What We Really Read and What We Share Online

Digg recently came up with some interesting information on online social media behavior.


Not surprisingly, what people really read and what they add to their Facebook Timeline are hugely different from each other. People seem to project an idealized version of themselves on their social media profile. Therfore, while we are quick to share tech news and other information, we are reluctant to reveal that we too like to keep up with the Kadarshians.


Digg says that “Entertainment stories were 14 percent of all stories read but less than 4 percent of those added to the Timeline.” Political and gaming content were also not seen to be shared.


There is of course this stigma of defining your identity as one whose life revolves around celebrity gossip, but more than that, people are generally reluctant to share things that interest them because they are unsure of how many people in their friends’ list share the same interest. Religion, politics etc., especially if you have strong views on the subject, are usually avoided in real life too, aren’t they?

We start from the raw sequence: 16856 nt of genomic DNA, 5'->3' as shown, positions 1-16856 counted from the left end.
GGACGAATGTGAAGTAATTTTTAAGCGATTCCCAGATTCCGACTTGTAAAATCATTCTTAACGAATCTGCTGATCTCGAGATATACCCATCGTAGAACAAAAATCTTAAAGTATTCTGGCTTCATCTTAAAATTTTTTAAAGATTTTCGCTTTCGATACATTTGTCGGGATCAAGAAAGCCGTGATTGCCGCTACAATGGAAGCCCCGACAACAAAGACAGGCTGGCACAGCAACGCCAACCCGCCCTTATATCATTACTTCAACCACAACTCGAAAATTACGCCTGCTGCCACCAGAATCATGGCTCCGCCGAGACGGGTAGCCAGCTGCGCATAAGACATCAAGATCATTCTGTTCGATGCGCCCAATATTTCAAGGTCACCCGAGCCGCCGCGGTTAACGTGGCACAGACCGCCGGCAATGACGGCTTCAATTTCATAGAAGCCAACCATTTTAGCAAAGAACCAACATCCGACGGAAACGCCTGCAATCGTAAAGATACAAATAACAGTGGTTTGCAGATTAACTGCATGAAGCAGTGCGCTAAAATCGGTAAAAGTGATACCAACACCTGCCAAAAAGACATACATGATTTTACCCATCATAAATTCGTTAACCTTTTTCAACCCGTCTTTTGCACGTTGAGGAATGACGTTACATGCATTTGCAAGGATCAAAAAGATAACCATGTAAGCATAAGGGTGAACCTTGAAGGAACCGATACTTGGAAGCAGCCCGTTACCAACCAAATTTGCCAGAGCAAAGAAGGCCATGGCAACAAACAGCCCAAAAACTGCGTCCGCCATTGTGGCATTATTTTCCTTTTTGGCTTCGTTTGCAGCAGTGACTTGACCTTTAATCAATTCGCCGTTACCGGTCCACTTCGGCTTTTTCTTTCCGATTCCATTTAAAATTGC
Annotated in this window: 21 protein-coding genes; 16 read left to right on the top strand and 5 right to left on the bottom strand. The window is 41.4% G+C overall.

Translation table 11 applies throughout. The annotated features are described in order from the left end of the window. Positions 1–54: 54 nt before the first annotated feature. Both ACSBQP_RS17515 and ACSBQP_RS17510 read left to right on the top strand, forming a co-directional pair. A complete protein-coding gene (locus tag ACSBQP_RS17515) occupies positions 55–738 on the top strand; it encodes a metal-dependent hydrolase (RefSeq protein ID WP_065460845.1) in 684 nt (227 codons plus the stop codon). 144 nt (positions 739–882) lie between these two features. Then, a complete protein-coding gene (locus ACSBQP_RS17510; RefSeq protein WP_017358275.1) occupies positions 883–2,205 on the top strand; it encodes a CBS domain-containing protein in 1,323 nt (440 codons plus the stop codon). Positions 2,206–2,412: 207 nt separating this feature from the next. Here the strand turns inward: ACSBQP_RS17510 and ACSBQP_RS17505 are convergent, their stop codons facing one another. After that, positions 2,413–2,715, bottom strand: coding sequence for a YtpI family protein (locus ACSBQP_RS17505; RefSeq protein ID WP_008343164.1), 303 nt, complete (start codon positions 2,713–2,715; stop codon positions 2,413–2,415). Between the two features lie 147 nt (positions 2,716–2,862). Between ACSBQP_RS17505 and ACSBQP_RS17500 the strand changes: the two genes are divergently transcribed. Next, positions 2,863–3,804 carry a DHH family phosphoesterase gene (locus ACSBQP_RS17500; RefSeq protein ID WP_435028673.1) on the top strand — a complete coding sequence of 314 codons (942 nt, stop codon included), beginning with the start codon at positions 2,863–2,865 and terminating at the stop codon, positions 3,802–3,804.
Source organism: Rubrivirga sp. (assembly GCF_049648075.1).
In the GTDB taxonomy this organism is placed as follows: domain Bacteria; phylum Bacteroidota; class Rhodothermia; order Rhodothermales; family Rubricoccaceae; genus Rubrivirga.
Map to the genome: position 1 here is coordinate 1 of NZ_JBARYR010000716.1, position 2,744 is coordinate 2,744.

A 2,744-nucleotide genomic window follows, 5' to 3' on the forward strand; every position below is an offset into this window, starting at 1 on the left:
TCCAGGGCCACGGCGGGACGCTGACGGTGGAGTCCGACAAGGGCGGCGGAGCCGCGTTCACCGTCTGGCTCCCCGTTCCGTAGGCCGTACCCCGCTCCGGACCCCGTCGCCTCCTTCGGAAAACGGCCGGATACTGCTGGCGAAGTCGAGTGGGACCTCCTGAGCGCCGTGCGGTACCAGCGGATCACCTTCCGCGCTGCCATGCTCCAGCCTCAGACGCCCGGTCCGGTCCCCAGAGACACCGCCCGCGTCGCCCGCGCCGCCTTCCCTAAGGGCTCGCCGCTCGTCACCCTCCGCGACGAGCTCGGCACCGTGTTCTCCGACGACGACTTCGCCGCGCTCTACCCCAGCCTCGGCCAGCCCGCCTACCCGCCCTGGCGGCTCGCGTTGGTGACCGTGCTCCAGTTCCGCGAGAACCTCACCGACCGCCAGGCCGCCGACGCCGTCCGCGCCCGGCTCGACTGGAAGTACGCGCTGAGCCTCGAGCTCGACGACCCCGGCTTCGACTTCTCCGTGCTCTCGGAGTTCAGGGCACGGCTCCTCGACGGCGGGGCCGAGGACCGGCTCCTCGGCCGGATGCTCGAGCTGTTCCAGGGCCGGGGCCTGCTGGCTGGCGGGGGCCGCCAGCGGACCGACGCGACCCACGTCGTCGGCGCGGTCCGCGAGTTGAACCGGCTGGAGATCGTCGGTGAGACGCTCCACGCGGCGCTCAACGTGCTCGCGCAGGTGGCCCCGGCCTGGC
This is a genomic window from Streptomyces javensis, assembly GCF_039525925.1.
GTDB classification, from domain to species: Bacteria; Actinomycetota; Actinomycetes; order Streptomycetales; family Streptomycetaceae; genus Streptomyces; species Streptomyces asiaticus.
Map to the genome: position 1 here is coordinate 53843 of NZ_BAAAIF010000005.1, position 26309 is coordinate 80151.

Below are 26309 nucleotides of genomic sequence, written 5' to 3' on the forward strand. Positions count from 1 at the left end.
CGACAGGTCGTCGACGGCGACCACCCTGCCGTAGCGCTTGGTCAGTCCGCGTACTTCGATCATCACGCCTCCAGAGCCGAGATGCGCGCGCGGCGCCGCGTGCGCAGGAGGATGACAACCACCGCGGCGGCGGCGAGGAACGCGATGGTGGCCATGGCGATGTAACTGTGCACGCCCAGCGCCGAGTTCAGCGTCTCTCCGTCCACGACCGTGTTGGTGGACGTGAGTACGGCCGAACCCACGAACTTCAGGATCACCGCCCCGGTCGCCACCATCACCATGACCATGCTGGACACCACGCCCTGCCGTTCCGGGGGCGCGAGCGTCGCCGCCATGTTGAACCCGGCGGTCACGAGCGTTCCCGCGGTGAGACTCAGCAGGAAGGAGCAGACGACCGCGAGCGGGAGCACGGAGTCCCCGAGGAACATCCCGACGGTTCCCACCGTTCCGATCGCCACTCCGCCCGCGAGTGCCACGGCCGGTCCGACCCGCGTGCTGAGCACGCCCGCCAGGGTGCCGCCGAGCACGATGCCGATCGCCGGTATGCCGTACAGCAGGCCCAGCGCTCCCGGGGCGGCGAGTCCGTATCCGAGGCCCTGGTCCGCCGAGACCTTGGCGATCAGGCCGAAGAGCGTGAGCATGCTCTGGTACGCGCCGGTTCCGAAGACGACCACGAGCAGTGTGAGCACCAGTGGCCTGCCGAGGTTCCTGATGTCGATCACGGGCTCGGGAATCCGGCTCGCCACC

Your social media profile is more or less a reflection of your social behavior in real life. Your profile is not anonymous, your contacts include people you probably meet on a regular basis in real life. The separation between social media and real life is evidently not distinct enough that people take the risk of revealing their true selves. Or is it just that real-life reticence is carried over to your Facebook profile as well?


What type of content do you generally share on your social media profile? What would you like to see on your news feed?






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